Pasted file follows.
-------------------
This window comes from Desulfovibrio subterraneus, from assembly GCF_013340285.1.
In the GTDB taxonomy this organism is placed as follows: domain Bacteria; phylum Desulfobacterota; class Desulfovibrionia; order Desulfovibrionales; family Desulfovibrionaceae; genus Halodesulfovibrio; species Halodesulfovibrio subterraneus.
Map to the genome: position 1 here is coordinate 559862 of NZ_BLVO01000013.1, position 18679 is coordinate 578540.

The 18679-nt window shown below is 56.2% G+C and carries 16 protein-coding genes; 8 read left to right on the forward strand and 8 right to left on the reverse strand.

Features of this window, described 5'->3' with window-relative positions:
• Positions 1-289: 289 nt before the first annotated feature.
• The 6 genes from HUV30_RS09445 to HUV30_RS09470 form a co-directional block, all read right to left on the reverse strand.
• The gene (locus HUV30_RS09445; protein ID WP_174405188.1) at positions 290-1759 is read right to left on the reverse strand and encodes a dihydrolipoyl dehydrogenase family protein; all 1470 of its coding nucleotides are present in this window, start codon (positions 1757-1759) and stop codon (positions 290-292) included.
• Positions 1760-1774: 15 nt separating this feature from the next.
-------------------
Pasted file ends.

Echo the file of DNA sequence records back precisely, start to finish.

This window comes from Desulfovibrio subterraneus, from assembly GCF_013340285.1.
In the GTDB taxonomy this organism is placed as follows: domain Bacteria; phylum Desulfobacterota; class Desulfovibrionia; order Desulfovibrionales; family Desulfovibrionaceae; genus Halodesulfovibrio; species Halodesulfovibrio subterraneus.
Map to the genome: position 1 here is coordinate 559862 of NZ_BLVO01000013.1, position 18679 is coordinate 578540.

The 18679-nt window shown below is 56.2% G+C and carries 16 protein-coding genes; 8 read left to right on the forward strand and 8 right to left on the reverse strand.

Features of this window, described 5'->3' with window-relative positions:
• Positions 1-289: 289 nt before the first annotated feature.
• The 6 genes from HUV30_RS09445 to HUV30_RS09470 form a co-directional block, all read right to left on the reverse strand.
• The gene (locus HUV30_RS09445; protein ID WP_174405188.1) at positions 290-1759 is read right to left on the reverse strand and encodes a dihydrolipoyl dehydrogenase family protein; all 1470 of its coding nucleotides are present in this window, start codon (positions 1757-1759) and stop codon (positions 290-292) included.
• Positions 1760-1774: 15 nt separating this feature from the next.